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High Noon for Natural Gas: The New Energy Crisis [Paperback]

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Item description for High Noon for Natural Gas: The New Energy Crisis by Julian Darley...

Blackouts, rising gas prices, changes to the Clean Air Act, proposals to open wilderness and protected offshore areas to gas drilling, and increasing dependence on natural gas for electricity generation. What do all these developments have in common, and why should we care?
In this timely expose, author Julian Darley takes a hard-hitting look at natural gas as an energy source that rapidly went from nuisance to crutch. Darley outlines the implications of our increased dependence on this energy source and why it has the potential to cause serious environmental, political, and economic consequences. In High Noon for Natural Gas readers can expect to find a critical analysis of government policy on energy, as well as a meticulously researched warning about our next potentially catastrophic energy crisis.
Did you know that:
  • Natural Gas (NG) is the second most important energy source after oil;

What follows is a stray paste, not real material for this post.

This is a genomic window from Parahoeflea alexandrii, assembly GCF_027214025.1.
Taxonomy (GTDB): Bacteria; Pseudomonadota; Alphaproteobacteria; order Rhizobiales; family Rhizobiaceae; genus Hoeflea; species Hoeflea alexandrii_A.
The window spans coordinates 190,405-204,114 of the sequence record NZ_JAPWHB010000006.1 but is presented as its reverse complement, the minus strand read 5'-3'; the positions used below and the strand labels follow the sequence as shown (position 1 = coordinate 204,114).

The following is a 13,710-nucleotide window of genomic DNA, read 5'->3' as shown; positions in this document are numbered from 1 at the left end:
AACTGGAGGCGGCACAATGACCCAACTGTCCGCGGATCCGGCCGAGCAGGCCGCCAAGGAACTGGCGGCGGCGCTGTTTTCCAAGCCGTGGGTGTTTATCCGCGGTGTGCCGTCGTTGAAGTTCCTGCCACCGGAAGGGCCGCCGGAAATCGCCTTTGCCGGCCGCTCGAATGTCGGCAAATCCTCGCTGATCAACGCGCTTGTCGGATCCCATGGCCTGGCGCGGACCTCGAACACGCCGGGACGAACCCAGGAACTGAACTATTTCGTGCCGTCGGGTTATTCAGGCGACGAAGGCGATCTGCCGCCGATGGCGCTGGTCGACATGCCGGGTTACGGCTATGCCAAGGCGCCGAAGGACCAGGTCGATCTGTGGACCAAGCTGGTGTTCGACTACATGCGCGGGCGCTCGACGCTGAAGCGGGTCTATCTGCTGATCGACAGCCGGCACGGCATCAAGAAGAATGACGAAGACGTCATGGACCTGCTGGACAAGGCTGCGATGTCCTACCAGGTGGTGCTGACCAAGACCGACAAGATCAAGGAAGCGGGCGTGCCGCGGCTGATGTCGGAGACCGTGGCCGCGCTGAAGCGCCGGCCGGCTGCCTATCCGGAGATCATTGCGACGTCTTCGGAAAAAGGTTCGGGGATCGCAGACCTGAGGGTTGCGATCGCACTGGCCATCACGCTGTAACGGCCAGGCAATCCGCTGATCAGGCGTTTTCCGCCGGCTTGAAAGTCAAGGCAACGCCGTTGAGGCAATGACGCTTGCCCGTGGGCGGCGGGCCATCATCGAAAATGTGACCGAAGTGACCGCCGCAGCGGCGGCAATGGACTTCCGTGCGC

• In the U.S. alone, NG is used to supply 20% of all electricity and 60% of all home heating;
  • NG is absolutely critical to the manufacture of agricultural fertilizers;
  • In the U.S. the NG supply is at critically low levels, and early in 2003 we came within days of blackouts and heating shutdowns;
  • Matt Simmons, the world's foremost private energy banker, is now warning that economic growth in the U.S. is under threat due to the looming NG crisis?

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    Item Specifications...

    Pages   280
    Est. Packaging Dimensions:   Length: 8.82" Width: 5.98" Height: 0.94"
    Weight:   0.93 lbs.
    Binding  Softcover
    Release Date   Sep 1, 2004
    Publisher   Chelsea Green
    ISBN  1931498539  
    ISBN13  9781931498531  

    Availability  0 units.

    More About Julian Darley

    Register your artisan biography and upload your photo! Julian Darley currently resides in Vancouver. Julian Darley was born in 1958.